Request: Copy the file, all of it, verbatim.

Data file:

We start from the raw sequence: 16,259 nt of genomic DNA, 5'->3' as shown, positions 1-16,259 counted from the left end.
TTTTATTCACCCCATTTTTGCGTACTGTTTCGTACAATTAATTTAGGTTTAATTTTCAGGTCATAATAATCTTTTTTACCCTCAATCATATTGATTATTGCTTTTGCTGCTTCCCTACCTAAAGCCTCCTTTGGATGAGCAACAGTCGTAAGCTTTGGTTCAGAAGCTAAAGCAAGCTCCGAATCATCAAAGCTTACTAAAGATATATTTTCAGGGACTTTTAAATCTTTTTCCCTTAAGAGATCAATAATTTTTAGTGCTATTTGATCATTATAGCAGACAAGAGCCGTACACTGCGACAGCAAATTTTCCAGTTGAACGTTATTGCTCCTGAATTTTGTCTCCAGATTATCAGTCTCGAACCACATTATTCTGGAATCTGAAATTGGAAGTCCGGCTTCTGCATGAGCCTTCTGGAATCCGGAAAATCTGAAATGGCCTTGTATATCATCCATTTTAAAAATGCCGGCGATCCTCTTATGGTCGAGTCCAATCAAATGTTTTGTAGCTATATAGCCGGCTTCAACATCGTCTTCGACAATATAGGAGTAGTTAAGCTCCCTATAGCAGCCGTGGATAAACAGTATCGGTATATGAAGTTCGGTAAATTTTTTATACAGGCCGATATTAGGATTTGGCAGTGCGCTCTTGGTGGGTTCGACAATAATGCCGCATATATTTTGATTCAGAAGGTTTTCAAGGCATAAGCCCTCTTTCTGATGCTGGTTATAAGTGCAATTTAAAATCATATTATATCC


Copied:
We start from the raw sequence: 16,259 nt of genomic DNA, 5'->3' as shown, positions 1-16,259 counted from the left end.
TTTTATTCACCCCATTTTTGCGTACTGTTTCGTACAATTAATTTAGGTTTAATTTTCAGGTCATAATAATCTTTTTTACCCTCAATCATATTGATTATTGCTTTTGCTGCTTCCCTACCTAAAGCCTCCTTTGGATGAGCAACAGTCGTAAGCTTTGGTTCAGAAGCTAAAGCAAGCTCCGAATCATCAAAGCTTACTAAAGATATATTTTCAGGGACTTTTAAATCTTTTTCCCTTAAGAGATCAATAATTTTTAGTGCTATTTGATCATTATAGCAGACAAGAGCCGTACACTGCGACAGCAAATTTTCCAGTTGAACGTTATTGCTCCTGAATTTTGTCTCCAGATTATCAGTCTCGAACCACATTATTCTGGAATCTGAAATTGGAAGTCCGGCTTCTGCATGAGCCTTCTGGAATCCGGAAAATCTGAAATGGCCTTGTATATCATCCATTTTAAAAATGCCGGCGATCCTCTTATGGTCGAGTCCAATCAAATGTTTTGTAGCTATATAGCCGGCTTCAACATCGTCTTCGACAATATAGGAGTAGTTAAGCTCCCTATAGCAGCCGTGGATAAACAGTATCGGTATATGAAGTTCGGTAAATTTTTTATACAGGCCGATATTAGGATTTGGCAGTGCGCTCTTGGTGGGTTCGACAATAATGCCGCATATATTTTGATTCAGAAGGTTTTCAAGGCATAAGCCCTCTTTCTGATGCTGGTTATAAGTGCAATTTAAAATCATATTATATCC